Herb: Ca?ihua


Latin name: Chenopodium pallidicaule


Family: Chenopodiaceae (Goosefoot Family)



Edible parts of Ca?ihua:

Leaves - cooked and used like spinach. The raw leaves should only be eaten in small quantities, see the notes above on toxicity. Young leaves contain up to 30% protein (dry weight). Seed - cooked. It can be toasted and ground into a nutty tasting powder that can be used as a breakfast cereal. It can also be used to make biscuits, mixed with flour it is used to make bread and a hot beverage similar to hot chocolate can also be made from it. Very small, about 1mm in diameter, but abundantly produced. The seed contains little or no saponins and so can be used without pre-treatment. The seed is extremely nutritious, it contains about 16% of a high quality protein (it is notably rich in lysine, isoleucine and tryptophan), almost 60% carbohydrate and 8% fat.

Description of the plant:



Plant:
Annual


Height:
60 cm
(2 feet)

Flovering:
July to
October

Habitat of the herb:

A common weed of cultivated ground, especially on rich soils, it grows in areas where frosts can occur in 9 months of the year, including during the growing season.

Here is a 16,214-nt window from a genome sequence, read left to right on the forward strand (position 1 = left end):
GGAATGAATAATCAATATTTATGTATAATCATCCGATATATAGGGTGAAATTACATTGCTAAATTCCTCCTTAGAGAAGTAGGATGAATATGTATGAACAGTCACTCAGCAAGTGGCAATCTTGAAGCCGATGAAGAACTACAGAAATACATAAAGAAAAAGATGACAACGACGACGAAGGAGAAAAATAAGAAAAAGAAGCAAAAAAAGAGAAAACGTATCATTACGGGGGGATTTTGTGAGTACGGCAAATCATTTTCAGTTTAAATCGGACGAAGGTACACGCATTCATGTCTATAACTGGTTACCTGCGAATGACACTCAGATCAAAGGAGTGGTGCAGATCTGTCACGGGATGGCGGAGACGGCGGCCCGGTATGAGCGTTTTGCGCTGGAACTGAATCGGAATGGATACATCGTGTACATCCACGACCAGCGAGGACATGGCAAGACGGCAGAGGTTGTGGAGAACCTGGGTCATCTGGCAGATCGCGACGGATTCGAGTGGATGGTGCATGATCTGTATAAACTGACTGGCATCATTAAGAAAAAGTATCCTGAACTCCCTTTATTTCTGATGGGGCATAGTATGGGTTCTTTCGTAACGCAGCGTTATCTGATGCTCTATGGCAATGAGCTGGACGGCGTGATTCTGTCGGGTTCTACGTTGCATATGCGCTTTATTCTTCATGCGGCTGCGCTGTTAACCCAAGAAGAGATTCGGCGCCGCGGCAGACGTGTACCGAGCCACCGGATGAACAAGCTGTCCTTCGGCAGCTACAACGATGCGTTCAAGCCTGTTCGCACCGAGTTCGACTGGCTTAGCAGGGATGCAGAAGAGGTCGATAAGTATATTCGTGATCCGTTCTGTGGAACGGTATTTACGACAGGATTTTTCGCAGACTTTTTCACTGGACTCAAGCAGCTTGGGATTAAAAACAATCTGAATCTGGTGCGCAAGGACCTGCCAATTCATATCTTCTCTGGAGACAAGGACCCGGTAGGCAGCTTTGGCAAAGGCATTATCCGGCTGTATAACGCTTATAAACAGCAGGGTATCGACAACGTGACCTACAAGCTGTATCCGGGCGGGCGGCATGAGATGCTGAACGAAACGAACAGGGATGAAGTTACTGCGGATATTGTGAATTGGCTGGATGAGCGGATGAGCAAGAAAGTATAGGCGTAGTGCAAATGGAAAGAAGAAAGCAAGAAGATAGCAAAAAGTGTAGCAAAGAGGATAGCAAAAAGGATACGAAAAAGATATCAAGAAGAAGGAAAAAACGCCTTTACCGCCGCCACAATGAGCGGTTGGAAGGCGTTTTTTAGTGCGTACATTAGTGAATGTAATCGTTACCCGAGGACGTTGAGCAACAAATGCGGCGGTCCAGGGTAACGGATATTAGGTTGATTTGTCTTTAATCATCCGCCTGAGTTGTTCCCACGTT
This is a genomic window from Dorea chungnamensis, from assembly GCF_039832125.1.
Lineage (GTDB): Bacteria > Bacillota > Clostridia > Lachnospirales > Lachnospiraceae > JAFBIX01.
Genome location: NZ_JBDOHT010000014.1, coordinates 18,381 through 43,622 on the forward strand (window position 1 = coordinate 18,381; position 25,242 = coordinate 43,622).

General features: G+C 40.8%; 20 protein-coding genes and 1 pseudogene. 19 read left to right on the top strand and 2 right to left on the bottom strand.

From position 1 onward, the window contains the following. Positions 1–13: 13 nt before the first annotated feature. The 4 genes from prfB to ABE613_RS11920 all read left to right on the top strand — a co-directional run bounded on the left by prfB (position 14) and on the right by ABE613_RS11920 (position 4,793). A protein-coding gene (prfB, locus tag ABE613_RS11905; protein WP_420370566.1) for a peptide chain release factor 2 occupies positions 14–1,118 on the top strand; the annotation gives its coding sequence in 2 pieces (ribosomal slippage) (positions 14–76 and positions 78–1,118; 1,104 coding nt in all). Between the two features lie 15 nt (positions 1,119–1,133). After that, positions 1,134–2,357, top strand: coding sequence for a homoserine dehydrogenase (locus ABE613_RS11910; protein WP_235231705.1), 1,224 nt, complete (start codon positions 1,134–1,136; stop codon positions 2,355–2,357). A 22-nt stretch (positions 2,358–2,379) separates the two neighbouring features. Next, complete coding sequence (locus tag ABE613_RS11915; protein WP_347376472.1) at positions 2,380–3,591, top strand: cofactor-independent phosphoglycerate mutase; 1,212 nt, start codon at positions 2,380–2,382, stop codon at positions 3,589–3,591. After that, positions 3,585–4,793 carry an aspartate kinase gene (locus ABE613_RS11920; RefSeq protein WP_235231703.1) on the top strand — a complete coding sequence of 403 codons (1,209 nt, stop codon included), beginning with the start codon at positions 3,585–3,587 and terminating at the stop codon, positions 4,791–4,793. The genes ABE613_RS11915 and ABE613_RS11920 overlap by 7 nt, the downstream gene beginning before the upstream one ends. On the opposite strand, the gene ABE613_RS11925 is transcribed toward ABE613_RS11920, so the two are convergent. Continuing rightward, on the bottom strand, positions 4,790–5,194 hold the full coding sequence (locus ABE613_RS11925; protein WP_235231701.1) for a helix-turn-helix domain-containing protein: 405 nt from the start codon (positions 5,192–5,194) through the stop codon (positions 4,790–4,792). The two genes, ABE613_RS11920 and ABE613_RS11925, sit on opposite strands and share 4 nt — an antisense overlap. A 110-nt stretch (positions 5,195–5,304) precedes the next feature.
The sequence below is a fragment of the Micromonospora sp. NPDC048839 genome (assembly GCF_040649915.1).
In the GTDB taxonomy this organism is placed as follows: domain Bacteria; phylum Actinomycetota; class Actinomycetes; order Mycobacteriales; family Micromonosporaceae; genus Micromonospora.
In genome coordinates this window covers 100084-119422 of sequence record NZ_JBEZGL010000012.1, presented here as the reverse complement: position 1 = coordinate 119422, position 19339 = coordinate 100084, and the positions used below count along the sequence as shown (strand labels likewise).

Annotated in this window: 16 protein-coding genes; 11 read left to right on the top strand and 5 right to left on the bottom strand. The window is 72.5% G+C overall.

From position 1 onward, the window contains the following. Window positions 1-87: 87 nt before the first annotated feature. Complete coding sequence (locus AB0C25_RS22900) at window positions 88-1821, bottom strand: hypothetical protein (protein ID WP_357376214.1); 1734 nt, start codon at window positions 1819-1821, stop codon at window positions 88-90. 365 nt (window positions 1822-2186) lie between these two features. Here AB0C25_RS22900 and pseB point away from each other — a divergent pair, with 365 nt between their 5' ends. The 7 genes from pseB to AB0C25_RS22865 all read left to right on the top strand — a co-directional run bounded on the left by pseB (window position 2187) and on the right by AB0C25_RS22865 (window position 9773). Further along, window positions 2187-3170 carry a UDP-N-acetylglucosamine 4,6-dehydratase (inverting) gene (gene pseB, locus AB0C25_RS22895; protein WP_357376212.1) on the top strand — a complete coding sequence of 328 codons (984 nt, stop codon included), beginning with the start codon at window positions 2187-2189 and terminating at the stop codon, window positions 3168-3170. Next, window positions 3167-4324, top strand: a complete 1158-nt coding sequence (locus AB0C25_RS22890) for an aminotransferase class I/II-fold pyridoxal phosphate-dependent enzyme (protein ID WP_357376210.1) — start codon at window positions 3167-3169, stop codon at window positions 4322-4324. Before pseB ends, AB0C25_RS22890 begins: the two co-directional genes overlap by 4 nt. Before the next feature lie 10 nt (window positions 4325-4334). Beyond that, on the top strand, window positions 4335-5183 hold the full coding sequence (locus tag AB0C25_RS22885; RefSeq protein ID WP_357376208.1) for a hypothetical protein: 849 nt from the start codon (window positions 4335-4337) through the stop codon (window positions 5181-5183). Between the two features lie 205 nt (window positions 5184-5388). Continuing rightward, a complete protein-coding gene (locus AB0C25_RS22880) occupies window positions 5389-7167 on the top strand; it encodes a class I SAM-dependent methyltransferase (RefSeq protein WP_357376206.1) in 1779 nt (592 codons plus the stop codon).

Other uses of Ca?ihua:

Gold/green dyes can be obtained from the whole plant.

Propagation of the herb:

Seed - sow spring in situ. Most of the seed usually germinates within a few days of sowing.

Cultivation of Ca?ihua:

A common weed of cultivated ground, especially on rich soils, it grows in areas where frosts can occur in 9 months of the year, including during the growing season.

Medicinal use of the herb:

None known

Known hazards of Chenopodium pallidicaule:

The leaves and seeds of all members of this genus are more or less edible. However, many of the species in this genus contain saponins, though usually in quantities too small to do any harm. Although toxic, saponins are poorly absorbed by the body and most pass straight through without any problem. They are also broken down to a large extent in the cooking process. Saponins are found in many foods, such as some beans. Saponins are much more toxic to some creatures, such as fish, and hunting tribes have traditionally put large quantities of them in streams, lakes etc in order to stupefy or kill the fish. The plants also contain some oxalic acid, which in large quantities can lock up some of the nutrients in the food. However, even considering this, they are very nutritious vegetables in reasonable quantities. Cooking the plants will reduce their content of oxalic acid. People with a tendency to rheumatism, arthritis, gout, kidney stones or hyperacidity should take especial caution if including this plant in their diet since it can aggravate their condition.

Plant information taken from the Plants For A Future.